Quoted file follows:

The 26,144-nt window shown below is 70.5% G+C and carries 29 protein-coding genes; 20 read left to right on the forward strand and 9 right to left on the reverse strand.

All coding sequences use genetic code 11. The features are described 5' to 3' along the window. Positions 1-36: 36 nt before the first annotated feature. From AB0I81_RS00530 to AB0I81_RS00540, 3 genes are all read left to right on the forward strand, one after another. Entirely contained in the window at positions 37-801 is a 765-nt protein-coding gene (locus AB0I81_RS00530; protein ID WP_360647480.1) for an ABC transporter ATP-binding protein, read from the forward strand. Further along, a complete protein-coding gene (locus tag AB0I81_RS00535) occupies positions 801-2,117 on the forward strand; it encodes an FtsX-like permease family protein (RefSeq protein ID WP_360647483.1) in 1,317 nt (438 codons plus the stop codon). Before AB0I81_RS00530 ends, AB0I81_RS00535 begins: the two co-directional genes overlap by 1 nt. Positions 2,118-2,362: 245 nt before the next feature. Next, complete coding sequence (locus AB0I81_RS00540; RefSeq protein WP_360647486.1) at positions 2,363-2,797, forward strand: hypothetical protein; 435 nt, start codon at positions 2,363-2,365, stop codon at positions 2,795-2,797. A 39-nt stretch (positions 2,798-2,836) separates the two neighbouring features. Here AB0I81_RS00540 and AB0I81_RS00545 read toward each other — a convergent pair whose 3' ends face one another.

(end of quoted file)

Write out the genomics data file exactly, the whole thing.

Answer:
The 26,144-nt window shown below is 70.5% G+C and carries 29 protein-coding genes; 20 read left to right on the forward strand and 9 right to left on the reverse strand.

All coding sequences use genetic code 11. The features are described 5' to 3' along the window. Positions 1-36: 36 nt before the first annotated feature. From AB0I81_RS00530 to AB0I81_RS00540, 3 genes are all read left to right on the forward strand, one after another. Entirely contained in the window at positions 37-801 is a 765-nt protein-coding gene (locus AB0I81_RS00530; protein ID WP_360647480.1) for an ABC transporter ATP-binding protein, read from the forward strand. Further along, a complete protein-coding gene (locus tag AB0I81_RS00535) occupies positions 801-2,117 on the forward strand; it encodes an FtsX-like permease family protein (RefSeq protein ID WP_360647483.1) in 1,317 nt (438 codons plus the stop codon). Before AB0I81_RS00530 ends, AB0I81_RS00535 begins: the two co-directional genes overlap by 1 nt. Positions 2,118-2,362: 245 nt before the next feature. Next, complete coding sequence (locus AB0I81_RS00540; RefSeq protein WP_360647486.1) at positions 2,363-2,797, forward strand: hypothetical protein; 435 nt, start codon at positions 2,363-2,365, stop codon at positions 2,795-2,797. A 39-nt stretch (positions 2,798-2,836) separates the two neighbouring features. Here AB0I81_RS00540 and AB0I81_RS00545 read toward each other — a convergent pair whose 3' ends face one another.